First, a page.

by Mark Piper | 4:52 am

The best alternatives to cable TV are plentiful these days! As cable and satellite TV prices climbed into the stratosphere, new ways to compete with them have popped up. Streaming devices, Roku, Amazon Fire and Chromecast to name a few, have entered the market each with a multitude of streaming services available on each. Shows on Netflix and Amazon are talked about around the water cooler at work these days more than the shows on CBS, NBC, ABC and Fox. My we have come a long way from the days of three channels and black and white TV. So let’s get started.

Cable TV

Family Watching TV, The Early YearsFifty or sixty years ago, cable TV started appearing around the country. It all started in more rural areas that were 100 or so miles from a major city. Simply put, new cable TV companies would put antennas on the local radio station tower, and pull in all the stations from a large city, including that city’s sports teams, and rebroadcast it to the small towns inhabitants, pretty novel idea! Where I grew up in Central Missouri, we only had two stations, with cable we had 12, channels 2 through 13. We got the two channels we usually got plus all the channels from Kansas City. That was quite special and it only cost a few dollars a month.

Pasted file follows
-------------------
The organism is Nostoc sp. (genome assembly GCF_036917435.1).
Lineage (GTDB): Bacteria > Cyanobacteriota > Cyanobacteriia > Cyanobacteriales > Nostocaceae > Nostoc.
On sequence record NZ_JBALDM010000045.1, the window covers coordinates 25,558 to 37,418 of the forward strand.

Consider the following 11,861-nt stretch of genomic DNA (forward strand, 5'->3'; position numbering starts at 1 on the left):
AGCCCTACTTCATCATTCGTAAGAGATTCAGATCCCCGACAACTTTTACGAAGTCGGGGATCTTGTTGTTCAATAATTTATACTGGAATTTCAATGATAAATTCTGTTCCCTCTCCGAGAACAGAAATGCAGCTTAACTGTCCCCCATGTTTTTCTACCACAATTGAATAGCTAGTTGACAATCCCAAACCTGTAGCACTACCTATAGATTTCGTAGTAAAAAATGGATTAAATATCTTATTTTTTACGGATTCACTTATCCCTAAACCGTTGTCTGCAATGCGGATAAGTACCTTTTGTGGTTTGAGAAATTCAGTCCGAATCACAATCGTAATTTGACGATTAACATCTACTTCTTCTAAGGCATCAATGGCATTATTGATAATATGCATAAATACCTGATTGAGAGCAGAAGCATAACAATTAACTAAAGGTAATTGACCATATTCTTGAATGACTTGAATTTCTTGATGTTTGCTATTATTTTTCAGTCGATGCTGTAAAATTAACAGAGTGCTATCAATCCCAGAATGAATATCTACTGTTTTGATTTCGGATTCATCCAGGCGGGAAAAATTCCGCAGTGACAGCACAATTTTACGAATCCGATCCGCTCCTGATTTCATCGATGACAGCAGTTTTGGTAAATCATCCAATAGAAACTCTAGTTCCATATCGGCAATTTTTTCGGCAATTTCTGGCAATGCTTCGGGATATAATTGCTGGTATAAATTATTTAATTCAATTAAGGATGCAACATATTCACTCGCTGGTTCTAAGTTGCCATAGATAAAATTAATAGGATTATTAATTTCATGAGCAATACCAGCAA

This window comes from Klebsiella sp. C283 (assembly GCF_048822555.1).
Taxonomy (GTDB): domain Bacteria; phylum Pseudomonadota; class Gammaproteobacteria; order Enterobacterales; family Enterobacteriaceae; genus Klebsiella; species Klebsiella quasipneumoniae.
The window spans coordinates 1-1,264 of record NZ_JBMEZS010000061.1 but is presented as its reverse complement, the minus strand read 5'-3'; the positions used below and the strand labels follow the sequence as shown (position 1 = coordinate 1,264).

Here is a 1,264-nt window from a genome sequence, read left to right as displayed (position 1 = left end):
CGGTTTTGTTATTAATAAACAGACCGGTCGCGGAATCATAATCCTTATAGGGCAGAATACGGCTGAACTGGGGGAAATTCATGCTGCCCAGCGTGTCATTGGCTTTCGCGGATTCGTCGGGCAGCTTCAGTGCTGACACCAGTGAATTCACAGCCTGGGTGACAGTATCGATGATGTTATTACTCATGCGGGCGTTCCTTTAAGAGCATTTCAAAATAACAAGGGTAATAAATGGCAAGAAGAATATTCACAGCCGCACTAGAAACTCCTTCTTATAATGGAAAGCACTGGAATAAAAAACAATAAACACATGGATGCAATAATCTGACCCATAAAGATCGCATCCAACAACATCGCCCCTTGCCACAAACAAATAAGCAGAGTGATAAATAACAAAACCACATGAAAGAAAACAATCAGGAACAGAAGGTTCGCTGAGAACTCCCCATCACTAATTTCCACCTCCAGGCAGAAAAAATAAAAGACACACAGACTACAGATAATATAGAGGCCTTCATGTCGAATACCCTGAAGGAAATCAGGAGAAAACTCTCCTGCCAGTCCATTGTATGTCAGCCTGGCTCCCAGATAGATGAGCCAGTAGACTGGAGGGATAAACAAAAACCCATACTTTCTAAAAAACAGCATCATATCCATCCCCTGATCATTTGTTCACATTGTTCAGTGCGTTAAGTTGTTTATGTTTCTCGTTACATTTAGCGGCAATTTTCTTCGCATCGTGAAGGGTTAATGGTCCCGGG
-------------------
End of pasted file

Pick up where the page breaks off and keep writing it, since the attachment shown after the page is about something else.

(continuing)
Well advance to the mid to late 80s and we were getting HBO, ESPN, MTV including others. Now we were getting 30 or 40 channels for $15 to $20 a month. Today we get 250 channels for $100 plus a month and the price just keeps on going up. Sure we get a lot of channels that we like, but we get a lot that we will never watch, and we are paying for all those channels we don’t watch.

Loyal Dish Network Customer

I had been a Dish Network customer for twenty years. When I changed to Dish, I was fed up with Comcast and their rate increases and poor picture quality and made the switch. I had the second tier with Dish, which was basically everything, less the premium movie channels and sports. I added the sports package after several years, I just had to have NFL Redzone. I did not have the DVR, the Hopper, although I really wanted it, but I couldn’t justify the money for it in my mind. So I had all the channels that I wanted and about seventy-five to a hundred channels I did not want. But that was okay, my family was content.